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Im looking for a way to replace the following:

public class NonTypeSafe
{
    private List<object> contents = new List<object>();
    public List<object> Contents {get { return contents; }};

    public NonTypeSafe(params object[] arguments)
    {
        foreach(object arg in arguments)
        {
            contents.Add(arg);
        }
    }
}

with something that is typesafe. The aim is to have an object into which i can add numerous objects of varying types. At present, checks have to be made when retrieving the objects to determine whether or not they are of the correct type / in the correct order.

At present i have the following:

public class TypeSafe<T1>
  {
    protected List<object> ArgList = new List<object>();

    private readonly T1 arg1;

    public TypeSafe(T1 arg1)
    {
      ArgList.Add(arg1);
      this.arg1 = arg1;
    }

    public T1 Arg1
    {
      get { return (T1) ArgList[ArgList.IndexOf(arg1)]; }
    }
  }



  public class TypeSafe<T1, T2> : TypeSafe<T1>
  {

    private readonly T2 arg2;

    public TypeSafe(T1 arg1, T2 arg2) : base(arg1)
    {
      ArgList.Add(arg2);
      this.arg2 = arg2;
    }

    public T2 Arg2
    {
      get { return (T2) ArgList[ArgList.IndexOf(arg2)]; }
    }
  }

And so on, adding new classes up to largest number parameters i would reasonably expect. Is there a better way to achieve this?

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Complex Ids, man? :) –  Michael Sagalovich Sep 2 '11 at 13:12
    
ArgList appears to be redundant, given the same information is available in the arg1 and arg2 fields (and doesn't require a cast on retrieval). –  Damien_The_Unbeliever Sep 2 '11 at 13:13
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3 Answers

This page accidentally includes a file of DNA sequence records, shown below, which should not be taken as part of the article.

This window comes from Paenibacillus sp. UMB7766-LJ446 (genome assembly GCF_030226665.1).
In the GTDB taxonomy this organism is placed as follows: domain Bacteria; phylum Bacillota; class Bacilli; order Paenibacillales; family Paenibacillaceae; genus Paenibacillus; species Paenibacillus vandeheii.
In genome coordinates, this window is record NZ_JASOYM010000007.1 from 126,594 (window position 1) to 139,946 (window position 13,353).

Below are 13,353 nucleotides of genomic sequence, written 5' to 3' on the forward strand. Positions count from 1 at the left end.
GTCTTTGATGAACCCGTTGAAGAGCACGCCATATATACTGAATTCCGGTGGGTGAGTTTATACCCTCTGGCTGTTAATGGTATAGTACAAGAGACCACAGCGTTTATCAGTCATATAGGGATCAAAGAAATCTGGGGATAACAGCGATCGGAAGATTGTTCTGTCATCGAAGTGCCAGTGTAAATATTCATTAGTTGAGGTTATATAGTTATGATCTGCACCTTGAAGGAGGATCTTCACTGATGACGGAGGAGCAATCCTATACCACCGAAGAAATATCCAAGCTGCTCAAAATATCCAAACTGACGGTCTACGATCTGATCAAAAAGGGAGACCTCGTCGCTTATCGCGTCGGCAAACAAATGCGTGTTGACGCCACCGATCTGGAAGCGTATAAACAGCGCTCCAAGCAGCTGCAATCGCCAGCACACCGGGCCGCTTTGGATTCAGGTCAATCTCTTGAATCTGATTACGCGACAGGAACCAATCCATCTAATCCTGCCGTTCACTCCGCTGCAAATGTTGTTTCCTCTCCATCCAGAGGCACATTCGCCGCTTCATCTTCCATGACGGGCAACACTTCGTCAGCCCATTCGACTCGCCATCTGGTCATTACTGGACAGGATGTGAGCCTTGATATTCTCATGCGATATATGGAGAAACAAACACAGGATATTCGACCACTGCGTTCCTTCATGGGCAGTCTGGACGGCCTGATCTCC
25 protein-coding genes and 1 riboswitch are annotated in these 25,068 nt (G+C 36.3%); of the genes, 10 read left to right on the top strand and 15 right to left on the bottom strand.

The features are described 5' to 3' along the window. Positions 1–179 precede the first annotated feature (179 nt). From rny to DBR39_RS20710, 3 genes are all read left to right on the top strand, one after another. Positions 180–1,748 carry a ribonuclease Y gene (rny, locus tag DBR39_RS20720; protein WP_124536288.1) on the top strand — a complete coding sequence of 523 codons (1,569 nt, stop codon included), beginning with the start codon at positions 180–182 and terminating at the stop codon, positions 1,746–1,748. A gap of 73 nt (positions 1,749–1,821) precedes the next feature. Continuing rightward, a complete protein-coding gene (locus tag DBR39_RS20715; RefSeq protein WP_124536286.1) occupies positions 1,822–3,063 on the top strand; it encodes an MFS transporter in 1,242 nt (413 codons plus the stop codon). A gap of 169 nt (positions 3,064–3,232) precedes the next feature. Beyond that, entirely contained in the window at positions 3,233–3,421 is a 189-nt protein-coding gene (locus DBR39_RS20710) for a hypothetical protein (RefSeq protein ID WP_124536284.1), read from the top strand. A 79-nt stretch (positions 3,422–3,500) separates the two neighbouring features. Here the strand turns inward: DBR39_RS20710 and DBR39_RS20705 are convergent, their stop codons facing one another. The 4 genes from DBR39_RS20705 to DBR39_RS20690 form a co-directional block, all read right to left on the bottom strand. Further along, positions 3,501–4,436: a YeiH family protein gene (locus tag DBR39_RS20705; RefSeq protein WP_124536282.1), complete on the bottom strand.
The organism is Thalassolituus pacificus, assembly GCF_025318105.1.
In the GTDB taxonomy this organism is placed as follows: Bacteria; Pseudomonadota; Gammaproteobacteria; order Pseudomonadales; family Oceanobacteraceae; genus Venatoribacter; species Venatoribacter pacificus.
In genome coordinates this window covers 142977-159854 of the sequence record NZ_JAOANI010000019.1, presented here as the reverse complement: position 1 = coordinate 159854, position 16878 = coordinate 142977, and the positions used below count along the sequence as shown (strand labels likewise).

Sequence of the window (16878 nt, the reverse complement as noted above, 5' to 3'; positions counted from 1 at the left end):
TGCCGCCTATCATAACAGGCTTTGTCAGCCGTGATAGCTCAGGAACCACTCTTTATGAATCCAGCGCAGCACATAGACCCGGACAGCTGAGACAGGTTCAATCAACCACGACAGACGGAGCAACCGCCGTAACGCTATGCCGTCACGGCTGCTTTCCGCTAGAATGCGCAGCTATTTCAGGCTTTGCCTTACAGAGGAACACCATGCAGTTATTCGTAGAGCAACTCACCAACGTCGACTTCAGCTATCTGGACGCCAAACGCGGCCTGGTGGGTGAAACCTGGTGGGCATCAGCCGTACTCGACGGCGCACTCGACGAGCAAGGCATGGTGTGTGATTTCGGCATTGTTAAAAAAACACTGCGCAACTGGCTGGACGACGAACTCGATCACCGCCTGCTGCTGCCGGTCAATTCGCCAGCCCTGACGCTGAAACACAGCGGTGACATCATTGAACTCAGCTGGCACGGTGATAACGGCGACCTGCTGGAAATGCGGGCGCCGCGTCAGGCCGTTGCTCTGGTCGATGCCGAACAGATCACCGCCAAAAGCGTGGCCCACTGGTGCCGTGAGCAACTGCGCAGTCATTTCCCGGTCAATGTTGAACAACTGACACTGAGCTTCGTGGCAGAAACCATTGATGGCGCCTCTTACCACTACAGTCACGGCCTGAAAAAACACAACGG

up vote 8 down vote accepted

Are you re-inventing System.Tuple?

A tuple is a data structure that has a specific number and sequence of elements. An example of a tuple is a data structure with three elements (known as a 3-tuple or triple) that is used to store an identifier such as a person's name in the first element, a year in the second element, and the person's income for that year in the third element.

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Wow, thanks! Never knew of that type. Had written the same several times. :) –  Michael Sagalovich Sep 2 '11 at 13:19
    
it would appear so.... damn. Thanks for the help. –  richzilla Sep 2 '11 at 13:20
1  
@Michael - it was new in .NET 4, so if you were writing it before that was released, there wasn't anything better to do. I've had to backport it to projects not ready to move to .NET 4 a few times. –  Damien_The_Unbeliever Sep 2 '11 at 13:24
    
@Damien I wrote it in .NET 4, shame on me :) –  Michael Sagalovich Sep 2 '11 at 13:37
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No, there is no better way in general, because you can't add multiple types into a generic list, if they don't derive from a common base class or implement the same interface.
However, your classes can be written a bit simpler, because you don't need the array, it doesn't add any value. On the contrary, it adds runtime and code complexity.

public class TypeSafe<T1>
{
    private readonly T1 arg1;

    public TypeSafe(T1 arg1)
    {
        this.arg1 = arg1;
    }

    public T1 Arg1
    {
        get { return arg1; }
    }
}

public class TypeSafe<T1, T2> : TypeSafe<T1>
{
    private readonly T2 arg2;

    public TypeSafe(T1 arg1, T2 arg2) : base(arg1)
    {
        this.arg2 = arg2;
    }

    public T2 Arg2
    {
        get { return arg2; }
    }
}
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The way you do it is quite correct, I think. You can trick it a bit, however, not to have to define a lot of classes. Just if you need TypeSafe<T1, T2, T3>, use TypeSafe<TypeSafe<T1, T2>, T3>. You will lose in readability, though. As you'll have constructions like typeSafe.Arg1.Arg1 in your code. Also, you'll need to override Equals method.

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